Practicing the wrong way is like having a bad habit. The habit (practice) is bad but it locks in nonetheless.
To reach perfection, care has to be taking when practicing to encode things the right way. Good coaches accomplish this by:
1. Slowing down the action e.g. playing a piano or a violin at a painfully slow rate to make errors more noticeable
2. Chunking - breaking down the skill into smaller components and practicing these chunks separately. E.g. tearing music notes into pieces and practicing the notes separately
Books: Little Book of Talent, The Talent Code
You have to be careful with this as well. There are some musicians who do this, but can only play at the practice speed. (So be sure to speed things up, and vary things. You'll have true mastery if you can morph what you've practiced.) It's also good to listen to recordings of yourself and of model musicians as a means of feedback.
2. Chunking - breaking down the skill into smaller components
Care has to be taken with this as well. I've encountered musicians who have chunked ornaments in traditional music, but have practiced so much, that they consistently replay the ornament at their practice tempo, regardless of the tempo being played at the moment.
Music is a game of continual contextual awareness. There is a powerful analogy with programming here.
Then once you do a small chunked section slowly perfectly (say 8 measures), you then try at regular speed until you do it three times perfectly.
Then you try playing two chunks (say 16 measures) the same way, constantly building.
For reference, I had a full ride to multiple universities for my music. So at least for me it worked well this way.
It works amazingly well. It also requires persistence and determination, but so does any type of skill that differentiates you from the average person.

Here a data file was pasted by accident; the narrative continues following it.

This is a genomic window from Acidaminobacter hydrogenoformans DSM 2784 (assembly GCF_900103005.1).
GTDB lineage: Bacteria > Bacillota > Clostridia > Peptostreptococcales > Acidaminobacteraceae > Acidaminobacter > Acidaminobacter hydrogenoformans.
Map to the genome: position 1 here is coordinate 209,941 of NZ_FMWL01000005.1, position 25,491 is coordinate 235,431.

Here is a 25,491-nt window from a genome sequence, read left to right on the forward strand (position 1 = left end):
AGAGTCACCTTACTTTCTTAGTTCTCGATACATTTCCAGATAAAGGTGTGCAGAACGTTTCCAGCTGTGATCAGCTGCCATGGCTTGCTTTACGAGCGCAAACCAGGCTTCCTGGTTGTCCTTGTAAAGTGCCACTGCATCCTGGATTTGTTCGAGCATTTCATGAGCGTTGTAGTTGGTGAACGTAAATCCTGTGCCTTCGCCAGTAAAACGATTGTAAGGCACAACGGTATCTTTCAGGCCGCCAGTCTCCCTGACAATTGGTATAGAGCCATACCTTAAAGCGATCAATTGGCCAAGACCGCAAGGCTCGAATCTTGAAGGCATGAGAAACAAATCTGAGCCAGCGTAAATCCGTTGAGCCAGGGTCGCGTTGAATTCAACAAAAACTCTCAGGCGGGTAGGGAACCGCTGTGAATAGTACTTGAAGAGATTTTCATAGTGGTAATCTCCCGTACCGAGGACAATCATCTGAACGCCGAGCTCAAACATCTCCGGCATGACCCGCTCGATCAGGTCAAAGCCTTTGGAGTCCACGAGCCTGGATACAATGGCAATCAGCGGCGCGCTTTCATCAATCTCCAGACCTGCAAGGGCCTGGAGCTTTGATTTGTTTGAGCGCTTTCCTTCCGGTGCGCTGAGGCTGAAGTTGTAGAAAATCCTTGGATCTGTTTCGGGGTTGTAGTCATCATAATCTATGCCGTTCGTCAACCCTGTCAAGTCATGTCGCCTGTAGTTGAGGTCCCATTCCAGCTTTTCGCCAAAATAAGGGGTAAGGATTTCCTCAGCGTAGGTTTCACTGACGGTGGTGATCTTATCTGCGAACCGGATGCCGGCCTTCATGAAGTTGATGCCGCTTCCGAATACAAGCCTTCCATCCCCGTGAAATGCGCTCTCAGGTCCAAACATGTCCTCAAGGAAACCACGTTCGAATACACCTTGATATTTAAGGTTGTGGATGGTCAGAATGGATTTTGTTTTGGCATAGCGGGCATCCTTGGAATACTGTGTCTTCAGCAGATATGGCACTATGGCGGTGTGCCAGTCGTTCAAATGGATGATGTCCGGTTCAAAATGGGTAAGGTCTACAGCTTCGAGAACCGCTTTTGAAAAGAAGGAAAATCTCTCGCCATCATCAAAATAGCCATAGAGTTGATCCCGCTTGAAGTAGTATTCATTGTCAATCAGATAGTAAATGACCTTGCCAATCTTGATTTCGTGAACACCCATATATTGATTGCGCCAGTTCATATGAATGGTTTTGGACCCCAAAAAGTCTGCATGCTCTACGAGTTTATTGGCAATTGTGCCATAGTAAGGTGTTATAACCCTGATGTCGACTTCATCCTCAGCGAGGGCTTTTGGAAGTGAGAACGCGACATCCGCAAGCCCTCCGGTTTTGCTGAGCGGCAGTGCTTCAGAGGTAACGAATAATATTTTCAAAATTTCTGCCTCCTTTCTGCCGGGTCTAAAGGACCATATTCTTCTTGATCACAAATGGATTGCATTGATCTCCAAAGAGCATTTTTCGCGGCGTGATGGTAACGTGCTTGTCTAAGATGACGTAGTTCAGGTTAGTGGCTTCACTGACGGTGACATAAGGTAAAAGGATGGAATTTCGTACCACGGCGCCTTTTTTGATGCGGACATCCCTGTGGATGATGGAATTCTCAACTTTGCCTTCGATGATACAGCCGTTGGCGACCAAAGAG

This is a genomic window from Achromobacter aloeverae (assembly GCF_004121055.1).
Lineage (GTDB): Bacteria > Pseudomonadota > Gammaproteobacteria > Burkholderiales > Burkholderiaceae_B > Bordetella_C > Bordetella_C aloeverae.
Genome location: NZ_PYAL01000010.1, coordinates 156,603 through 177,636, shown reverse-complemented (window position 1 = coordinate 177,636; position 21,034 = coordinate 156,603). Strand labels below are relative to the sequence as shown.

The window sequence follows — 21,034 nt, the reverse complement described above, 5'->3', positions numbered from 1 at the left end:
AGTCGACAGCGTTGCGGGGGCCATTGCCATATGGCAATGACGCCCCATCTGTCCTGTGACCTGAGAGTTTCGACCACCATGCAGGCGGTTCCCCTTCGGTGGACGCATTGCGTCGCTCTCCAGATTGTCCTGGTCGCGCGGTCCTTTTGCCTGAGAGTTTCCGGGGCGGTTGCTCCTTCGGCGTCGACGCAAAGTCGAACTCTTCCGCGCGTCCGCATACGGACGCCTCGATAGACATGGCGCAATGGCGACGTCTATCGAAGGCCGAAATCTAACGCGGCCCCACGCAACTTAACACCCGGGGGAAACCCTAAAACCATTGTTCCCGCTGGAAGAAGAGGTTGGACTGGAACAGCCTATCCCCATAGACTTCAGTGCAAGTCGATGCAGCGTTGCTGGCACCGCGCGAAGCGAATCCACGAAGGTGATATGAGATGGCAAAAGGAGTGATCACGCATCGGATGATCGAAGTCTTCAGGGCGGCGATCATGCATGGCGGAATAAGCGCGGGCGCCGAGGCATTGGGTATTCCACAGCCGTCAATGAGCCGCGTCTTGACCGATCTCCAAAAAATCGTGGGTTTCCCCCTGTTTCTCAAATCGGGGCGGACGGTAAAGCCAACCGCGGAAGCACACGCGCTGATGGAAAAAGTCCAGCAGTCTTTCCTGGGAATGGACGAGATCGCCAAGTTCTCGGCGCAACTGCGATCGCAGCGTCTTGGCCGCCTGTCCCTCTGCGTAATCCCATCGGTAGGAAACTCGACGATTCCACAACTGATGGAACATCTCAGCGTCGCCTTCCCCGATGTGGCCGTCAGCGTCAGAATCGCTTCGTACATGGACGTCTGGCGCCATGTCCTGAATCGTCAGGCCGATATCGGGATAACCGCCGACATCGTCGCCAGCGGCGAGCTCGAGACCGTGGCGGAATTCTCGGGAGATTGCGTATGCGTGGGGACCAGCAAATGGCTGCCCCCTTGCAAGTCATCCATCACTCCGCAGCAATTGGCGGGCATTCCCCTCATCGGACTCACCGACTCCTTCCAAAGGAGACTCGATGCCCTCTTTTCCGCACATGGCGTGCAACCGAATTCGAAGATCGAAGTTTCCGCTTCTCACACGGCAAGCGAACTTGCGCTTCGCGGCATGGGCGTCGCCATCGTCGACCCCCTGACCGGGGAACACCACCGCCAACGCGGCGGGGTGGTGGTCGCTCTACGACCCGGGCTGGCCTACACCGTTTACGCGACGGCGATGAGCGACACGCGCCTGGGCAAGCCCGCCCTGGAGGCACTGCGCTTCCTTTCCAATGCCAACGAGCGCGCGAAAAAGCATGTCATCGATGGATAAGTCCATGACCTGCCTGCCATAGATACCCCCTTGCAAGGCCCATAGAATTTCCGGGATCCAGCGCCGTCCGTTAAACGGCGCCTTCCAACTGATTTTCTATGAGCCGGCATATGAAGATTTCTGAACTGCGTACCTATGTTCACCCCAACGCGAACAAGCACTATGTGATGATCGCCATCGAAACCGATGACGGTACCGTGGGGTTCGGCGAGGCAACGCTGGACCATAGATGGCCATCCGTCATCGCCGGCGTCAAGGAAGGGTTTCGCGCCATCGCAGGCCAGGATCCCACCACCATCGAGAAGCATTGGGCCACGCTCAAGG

For traditional music, you need to add variation by rhythmic emphasis as well. Just because something is called a "hornpipe" or a "fling," this doesn't entirely specify the rhythm, beyond the time signature that has been most often used to notate that particular kind of dance. (And it doesn't always even get you that far, actually.) The first note is probably emphasized by giving it a bit more time to varying degrees, and there might be other subtle changes to give it more or less or a different feeling of "swing." To be a very good traditional musician, one needs to listen to and adapt to these changes/variations.
But I think GP has a point about the dangers of this approach (even though it's unavoidable I think). It sometimes results in noticeable 'seams' in an otherwise fluent performance. You can occasionally spot these 'seams' even in performances by world-class concert pianists (though this is rare). I find it weirdly reassuring: no matter how talented you are, those first few days of practising a new piece will always be a tedious grind.